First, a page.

Individual memory apprehends of itself through “a subtle analysis of the individual experience of belonging to a group, and through the instruction received from others” (120). In other words, the self, as it creates its personal narrative, its history, relies not only on the discourse from the other to articulate its memories, but also on the affirmation from the other to validate those memories. In order for one to have what one would call a memory, one needs others. Ricoeur argues therefore, that “when we no longer belong to the group in the memory of which a given recollection is preserved, our own memory is weakened for lack of external support” (121). That is to say that if the group that experienced the event with the individual is no longer present, or if the individual is somehow definitively separated from the group in which she lived a given past experience, the individual may have difficulty in remembering the experience or possibly even doubt the experience having taken place at all. The wide concept of memory—including the self-created identity, with its notion of time continuum, and individual identity in the context of the group—in a sense begs for an echo from the group. The echo reiterates, validates, and permits the memory. I would humbly add to Ricouer’s elegant argument of memory, in drawing attention to its integral element of forgetting. The echo from the group, therefore, which necessarily includes strategic remembering and forgetting, affirms the personal narrative, or what is in essence the existence of the person as an individual, as well as her narrative in the context of the collective. Without the echo, the validation from the other, did the individual truly live that past? Did she even exist? Through these notions, Ricoeur impresses the immense influence of the role of memory on human existence—its role in the formation of personal identity, separate from others, and, at the same time, its role in interconnecting individuals through collectively shared patterns and discourse of the group, and through validation of shared memories, and of course shared forgetfulness. All of the roles of memory necessarily lead the individual to recall, which is in itself creating a narrative. As the personal narrative, stretching across individual memory, establishes the very existence of the individual, so does myth and archetypal character, reaching across time, found collective memory, and thereby the continuity of human existence.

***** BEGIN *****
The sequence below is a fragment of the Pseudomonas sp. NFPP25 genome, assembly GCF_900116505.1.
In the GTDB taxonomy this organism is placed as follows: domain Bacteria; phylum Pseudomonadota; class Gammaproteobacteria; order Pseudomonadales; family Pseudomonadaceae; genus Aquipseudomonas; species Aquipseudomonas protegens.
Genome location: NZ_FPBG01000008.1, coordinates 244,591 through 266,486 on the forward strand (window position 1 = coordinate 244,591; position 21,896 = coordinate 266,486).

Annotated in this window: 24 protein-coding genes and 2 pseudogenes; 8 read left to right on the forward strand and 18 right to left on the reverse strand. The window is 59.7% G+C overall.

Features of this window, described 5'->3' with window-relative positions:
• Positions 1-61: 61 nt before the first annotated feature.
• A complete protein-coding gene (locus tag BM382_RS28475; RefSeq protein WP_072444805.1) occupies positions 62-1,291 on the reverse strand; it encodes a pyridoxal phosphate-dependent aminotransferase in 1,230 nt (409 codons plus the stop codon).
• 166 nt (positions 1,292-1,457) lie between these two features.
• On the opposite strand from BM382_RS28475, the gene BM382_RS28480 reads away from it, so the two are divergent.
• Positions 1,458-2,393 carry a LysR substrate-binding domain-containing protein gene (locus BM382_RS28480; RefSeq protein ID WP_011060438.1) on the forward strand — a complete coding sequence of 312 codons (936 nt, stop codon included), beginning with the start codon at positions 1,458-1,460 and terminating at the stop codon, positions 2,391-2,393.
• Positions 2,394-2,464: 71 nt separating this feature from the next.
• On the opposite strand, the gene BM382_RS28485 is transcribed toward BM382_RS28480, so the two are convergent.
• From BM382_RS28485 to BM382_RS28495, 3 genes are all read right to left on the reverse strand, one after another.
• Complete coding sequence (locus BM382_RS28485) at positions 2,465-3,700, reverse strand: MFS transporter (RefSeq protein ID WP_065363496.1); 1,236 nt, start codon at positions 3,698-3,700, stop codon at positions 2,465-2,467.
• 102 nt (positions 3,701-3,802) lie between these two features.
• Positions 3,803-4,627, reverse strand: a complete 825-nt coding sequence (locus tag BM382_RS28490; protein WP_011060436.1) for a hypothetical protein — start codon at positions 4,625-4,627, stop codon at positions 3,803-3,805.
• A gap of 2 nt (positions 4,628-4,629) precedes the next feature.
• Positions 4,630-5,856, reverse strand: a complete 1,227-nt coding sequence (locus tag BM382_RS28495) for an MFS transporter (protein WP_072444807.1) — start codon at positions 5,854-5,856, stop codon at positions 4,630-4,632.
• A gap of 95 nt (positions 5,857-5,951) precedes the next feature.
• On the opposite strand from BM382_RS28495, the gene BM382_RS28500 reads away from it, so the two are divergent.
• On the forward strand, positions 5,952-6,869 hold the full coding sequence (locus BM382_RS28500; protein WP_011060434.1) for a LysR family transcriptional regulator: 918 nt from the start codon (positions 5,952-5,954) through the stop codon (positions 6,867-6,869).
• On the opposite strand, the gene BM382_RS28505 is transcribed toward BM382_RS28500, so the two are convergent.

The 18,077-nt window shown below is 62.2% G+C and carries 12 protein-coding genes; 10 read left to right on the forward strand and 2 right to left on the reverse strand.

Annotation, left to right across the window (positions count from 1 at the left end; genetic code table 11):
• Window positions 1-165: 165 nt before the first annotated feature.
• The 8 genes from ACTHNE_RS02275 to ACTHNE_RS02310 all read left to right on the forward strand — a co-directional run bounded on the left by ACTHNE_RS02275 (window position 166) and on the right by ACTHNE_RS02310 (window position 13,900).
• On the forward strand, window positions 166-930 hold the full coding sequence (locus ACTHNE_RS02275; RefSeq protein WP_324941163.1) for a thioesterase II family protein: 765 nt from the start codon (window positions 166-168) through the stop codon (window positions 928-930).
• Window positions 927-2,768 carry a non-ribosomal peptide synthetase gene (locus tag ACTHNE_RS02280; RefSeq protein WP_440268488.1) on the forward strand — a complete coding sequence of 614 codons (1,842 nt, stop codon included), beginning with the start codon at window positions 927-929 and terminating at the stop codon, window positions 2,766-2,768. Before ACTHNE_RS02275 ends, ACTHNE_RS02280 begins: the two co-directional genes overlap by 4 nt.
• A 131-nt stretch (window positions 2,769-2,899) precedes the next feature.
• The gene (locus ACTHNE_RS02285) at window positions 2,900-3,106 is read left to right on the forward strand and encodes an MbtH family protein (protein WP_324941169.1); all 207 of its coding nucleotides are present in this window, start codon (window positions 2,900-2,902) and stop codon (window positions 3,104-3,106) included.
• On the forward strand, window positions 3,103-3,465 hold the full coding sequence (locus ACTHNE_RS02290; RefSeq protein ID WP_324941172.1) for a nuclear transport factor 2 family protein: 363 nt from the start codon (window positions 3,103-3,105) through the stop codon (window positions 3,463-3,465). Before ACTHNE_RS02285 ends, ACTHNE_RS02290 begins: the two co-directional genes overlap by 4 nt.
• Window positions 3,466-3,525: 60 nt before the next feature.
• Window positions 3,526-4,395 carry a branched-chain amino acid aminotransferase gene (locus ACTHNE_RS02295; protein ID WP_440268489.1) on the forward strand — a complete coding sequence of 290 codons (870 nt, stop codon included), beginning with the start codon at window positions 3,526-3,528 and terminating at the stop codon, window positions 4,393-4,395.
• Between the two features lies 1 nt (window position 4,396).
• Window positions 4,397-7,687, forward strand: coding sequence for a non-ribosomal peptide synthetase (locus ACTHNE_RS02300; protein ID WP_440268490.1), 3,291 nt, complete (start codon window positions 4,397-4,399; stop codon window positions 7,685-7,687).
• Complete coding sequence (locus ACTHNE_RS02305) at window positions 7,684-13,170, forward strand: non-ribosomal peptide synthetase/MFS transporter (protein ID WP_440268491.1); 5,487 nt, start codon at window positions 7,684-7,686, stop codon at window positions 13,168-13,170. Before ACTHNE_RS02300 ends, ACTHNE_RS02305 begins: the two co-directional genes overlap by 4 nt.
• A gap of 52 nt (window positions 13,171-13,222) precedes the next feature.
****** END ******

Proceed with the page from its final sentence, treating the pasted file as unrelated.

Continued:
Dr. Kupper will return to NMU for the Fall 2014 semester.